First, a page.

phd mama

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Alternative ABC’s

I love alphabet books, the traditional sort as well as those listed below, each of which provides a twist on the standard format for the genre.  I like to think of these as making the familiar strange, taking something as easy as ABC and looking at it in a new way; that process reminds me that the alphabet is an invention, with a history of its own, and that at one point it was considered a technology. At the very least, this list makes me appreciate how much easier it is to learn the Roman alphabet than it would have been to learn hieroglyphics.

  1. Alphabet City, by Stephen Johnson; using urban photographs, Johnson finds unexpected letters in the cityscape. It reminds me of the way children see shapes and letters in unpredictable ways before grownups train the creativity out of them.
  2. The Dangerous Alphabet, written by Neil Gaiman and illustrated by Gris Grimly; set in rhyming couplets, Gaiman’s wonderfully creepy alphabet world follows two children on a treasure hunt.
  3. Eating the Alphabet, Lois Ehlert; I love Ehlert’s bold, colorful collage style. Here she covers the pages from A-Z with delicious fruits and vegetables that look good enough to eat.
  4. A Fabulous Fair Alphabet, by Debra Frasier; this text recreates the stimulation of attending the fair with simple shapes and bright colors exploding on each page; find the letters in fair-friendly terms splayed across each spread in images as delightful as a trip to the fair itself.
  5. The Graphic Alphabet, by David Pelletier; each letter in Pelletier’s text visually represents a corresponding concept; some are strange, some abstract, but all of them display a starkly modern look at the alphabet. Letter “I” is my favorite.
  6. The Handmade Alphabet, by Laura Rankin; Rankin’s book shows the letters of American Sign Language. Each page shows a hand forming the letter and an image that illustrates something hands can do. Sometimes strange and weirdly disembodied, this book draws new attention to body language.
  7. I Spy: An Alphabet in Art, by Lucy Micklethwait; densely packed with images, this book lets the readers invent the alphabet. I love the way that each reader can create and invent from the same picture—“j for jewelry” or “n for necklace” to show language’s possibilities.
  8. LMNO Peas, by Keith Baker; playing on that tongue twister from the traditional alphabet song, Baker’s whimsical book looks at a crowd of peas with all kinds of interesting hobbies and professions.
  9. Museum ABC, by The New York Metropolitan Museum of Art; following the standard “A is for Apple” format, this book quickly departs from the norm by showing 4 pictures for each letter. Close-ups of famous artworks illustrate that even “A is for apple” is open to interpretation.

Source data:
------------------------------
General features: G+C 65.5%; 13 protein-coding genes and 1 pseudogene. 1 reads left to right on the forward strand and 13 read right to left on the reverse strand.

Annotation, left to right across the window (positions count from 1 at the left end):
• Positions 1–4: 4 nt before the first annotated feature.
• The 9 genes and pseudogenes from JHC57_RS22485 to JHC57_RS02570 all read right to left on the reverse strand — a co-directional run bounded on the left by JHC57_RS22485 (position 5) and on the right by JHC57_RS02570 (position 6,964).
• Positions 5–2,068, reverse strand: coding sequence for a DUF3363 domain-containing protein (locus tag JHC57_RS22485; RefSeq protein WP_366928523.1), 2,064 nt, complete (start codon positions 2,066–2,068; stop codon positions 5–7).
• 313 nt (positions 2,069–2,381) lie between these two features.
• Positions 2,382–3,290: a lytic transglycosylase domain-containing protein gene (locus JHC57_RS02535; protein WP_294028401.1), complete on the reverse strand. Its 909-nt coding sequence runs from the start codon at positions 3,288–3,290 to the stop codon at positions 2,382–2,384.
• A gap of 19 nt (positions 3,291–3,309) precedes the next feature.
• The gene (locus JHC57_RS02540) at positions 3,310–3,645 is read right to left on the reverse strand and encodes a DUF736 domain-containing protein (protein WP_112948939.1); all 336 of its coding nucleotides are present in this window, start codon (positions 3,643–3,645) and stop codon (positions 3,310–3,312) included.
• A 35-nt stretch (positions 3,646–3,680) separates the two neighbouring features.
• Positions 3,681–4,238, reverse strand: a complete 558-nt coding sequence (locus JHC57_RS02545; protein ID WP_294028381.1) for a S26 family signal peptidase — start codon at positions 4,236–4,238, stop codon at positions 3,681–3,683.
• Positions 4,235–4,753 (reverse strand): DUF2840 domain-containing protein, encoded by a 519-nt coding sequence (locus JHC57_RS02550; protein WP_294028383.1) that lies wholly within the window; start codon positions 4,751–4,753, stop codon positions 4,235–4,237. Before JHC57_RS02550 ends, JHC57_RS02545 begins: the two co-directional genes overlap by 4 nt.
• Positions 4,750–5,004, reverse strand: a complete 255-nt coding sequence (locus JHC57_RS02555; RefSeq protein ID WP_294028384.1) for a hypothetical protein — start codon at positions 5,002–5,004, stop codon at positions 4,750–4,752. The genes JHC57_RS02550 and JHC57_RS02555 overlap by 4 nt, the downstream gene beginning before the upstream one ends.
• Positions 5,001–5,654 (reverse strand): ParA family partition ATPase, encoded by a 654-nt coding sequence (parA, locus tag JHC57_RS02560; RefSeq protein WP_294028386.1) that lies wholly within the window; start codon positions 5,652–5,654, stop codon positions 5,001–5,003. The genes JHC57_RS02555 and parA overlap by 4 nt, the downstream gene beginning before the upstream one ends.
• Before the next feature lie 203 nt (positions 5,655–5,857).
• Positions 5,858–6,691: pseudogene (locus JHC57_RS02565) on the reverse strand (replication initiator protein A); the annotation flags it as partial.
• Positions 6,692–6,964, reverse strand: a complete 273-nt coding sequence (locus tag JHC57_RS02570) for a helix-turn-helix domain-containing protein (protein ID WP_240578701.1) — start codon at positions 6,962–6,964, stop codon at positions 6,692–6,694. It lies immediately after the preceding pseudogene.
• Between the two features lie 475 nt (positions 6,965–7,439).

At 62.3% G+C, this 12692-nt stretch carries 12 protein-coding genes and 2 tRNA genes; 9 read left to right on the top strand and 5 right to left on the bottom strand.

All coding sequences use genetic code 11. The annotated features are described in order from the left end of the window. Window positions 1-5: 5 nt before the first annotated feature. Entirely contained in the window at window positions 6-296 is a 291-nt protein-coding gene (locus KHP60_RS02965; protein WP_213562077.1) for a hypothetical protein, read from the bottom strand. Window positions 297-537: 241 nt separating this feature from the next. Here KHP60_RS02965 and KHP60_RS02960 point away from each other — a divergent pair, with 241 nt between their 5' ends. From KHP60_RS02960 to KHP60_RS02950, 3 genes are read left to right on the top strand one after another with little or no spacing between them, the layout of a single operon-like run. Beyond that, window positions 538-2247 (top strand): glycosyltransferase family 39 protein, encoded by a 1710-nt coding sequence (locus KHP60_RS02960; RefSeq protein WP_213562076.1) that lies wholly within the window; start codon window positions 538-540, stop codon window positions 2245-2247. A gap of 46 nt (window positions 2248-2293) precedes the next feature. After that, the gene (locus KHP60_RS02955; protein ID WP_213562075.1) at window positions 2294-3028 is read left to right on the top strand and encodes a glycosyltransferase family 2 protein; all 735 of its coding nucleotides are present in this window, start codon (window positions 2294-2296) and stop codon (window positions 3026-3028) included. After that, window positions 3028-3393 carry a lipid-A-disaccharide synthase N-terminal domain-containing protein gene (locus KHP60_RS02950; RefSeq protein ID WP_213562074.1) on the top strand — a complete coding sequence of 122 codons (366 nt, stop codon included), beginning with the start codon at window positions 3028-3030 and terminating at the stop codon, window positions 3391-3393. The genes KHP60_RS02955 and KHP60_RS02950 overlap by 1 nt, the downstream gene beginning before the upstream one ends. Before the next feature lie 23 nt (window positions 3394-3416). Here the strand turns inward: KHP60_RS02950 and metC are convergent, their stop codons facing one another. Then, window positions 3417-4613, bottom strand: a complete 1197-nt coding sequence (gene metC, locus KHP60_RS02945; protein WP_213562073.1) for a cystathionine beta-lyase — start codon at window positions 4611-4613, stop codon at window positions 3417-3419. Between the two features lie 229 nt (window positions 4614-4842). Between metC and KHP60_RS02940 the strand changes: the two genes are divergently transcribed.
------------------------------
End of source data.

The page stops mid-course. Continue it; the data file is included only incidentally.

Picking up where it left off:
10. Ox, House, Stick: The History of Our Alphabet, written by Don Robb and illustrated by Anne Smith; as the title indicates, this book tells the history of the alphabet. I like the attention to the story behind each letter, and it reminds me that even the deceptively-simple letters come from somewhere.
  11. Superhero ABC, by Bob McLeod; casting each letter as a superhero, McLeod using a comic-style of illustration to turn the alphabet into a silly, sweeping adventure.
  12. The Z Was Zapped by Chris Van Allsburg; in “26 acts,” Van Allsburg raises the curtain on each letter and its terrible fate. Each page depicts a letter, and readers must turn the page to discover the corresponding text, making this a page-turning mystery from cover to cover.

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Embodied ABC’s

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(This image courtesy of Carolina Weick’s Walk With Me Photography)

Embodied ABC’s

There are some amazing alphabet books out there (more on that here), but small children learning their ABC’s often benefit from more embodied educational approaches. Being able to handle, create, and manipulate letters provides children with ways to connect their incredible physical energy with their busily whirring brains. Uniting body and mind enhances the images children see on the pages of alphabet books, and makes letters come alive—not as static pictures but as living language.

Here are some strategies for working with the alphabet beyond books:

  1. Use pipe cleaners to form the letters.
  2. Twist letters out of Play-dough.
  3. Play with Scrabble or Upwords tiles (with or without the game boards).
  4. Put alphabet magnets on the fridge or in the bathtub.
  5. Write letters on the side of the tub with foam soap.
  6. Draw letters in the sand or in the dirt with a stick.
  7. Try to turn your whole body into each letter.
  8. Trace each letter with your finger on your child’s back.
  9. Make cookies (or Play-dough shapes) with alphabet cookie cutters.
  10. Learn the ASL alphabet.

As you try these, embrace imperfections and incompleteness, and keep in mind that learning to craft letters with a writing implement requires significant patience, practice, and highly-developed motor skills. Experiment with these, but don’t force it. If you draw the entire alphabet in the sand and your kid stomps all over it, be cool. That’s learning too, and most importantly, it’s fun.

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